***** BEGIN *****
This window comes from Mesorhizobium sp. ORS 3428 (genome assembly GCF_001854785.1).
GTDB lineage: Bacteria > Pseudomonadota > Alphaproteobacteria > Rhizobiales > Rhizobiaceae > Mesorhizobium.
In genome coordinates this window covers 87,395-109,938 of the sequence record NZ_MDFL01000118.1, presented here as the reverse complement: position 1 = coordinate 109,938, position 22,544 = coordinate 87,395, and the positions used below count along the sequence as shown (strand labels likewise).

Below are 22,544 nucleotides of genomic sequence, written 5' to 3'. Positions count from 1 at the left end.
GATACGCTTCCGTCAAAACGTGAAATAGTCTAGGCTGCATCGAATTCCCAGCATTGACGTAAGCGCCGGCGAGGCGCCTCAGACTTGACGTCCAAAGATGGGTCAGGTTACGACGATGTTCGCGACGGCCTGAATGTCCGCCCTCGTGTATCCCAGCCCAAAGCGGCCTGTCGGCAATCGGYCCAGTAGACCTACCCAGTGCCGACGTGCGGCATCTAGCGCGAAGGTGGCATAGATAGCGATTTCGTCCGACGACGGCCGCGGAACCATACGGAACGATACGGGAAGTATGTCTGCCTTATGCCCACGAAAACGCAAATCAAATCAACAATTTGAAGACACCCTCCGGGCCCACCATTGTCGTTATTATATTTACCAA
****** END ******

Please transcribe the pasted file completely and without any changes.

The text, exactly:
This window comes from Mesorhizobium sp. ORS 3428 (genome assembly GCF_001854785.1).
GTDB lineage: Bacteria > Pseudomonadota > Alphaproteobacteria > Rhizobiales > Rhizobiaceae > Mesorhizobium.
In genome coordinates this window covers 87,395-109,938 of the sequence record NZ_MDFL01000118.1, presented here as the reverse complement: position 1 = coordinate 109,938, position 22,544 = coordinate 87,395, and the positions used below count along the sequence as shown (strand labels likewise).

Below are 22,544 nucleotides of genomic sequence, written 5' to 3'. Positions count from 1 at the left end.
GATACGCTTCCGTCAAAACGTGAAATAGTCTAGGCTGCATCGAATTCCCAGCATTGACGTAAGCGCCGGCGAGGCGCCTCAGACTTGACGTCCAAAGATGGGTCAGGTTACGACGATGTTCGCGACGGCCTGAATGTCCGCCCTCGTGTATCCCAGCCCAAAGCGGCCTGTCGGCAATCGGYCCAGTAGACCTACCCAGTGCCGACGTGCGGCATCTAGCGCGAAGGTGGCATAGATAGCGATTTCGTCCGACGACGGCCGCGGAACCATACGGAACGATACGGGAAGTATGTCTGCCTTATGCCCACGAAAACGCAAATCAAATCAACAATTTGAAGACACCCTCCGGGCCCACCATTGTCGTTATTATATTTACCAA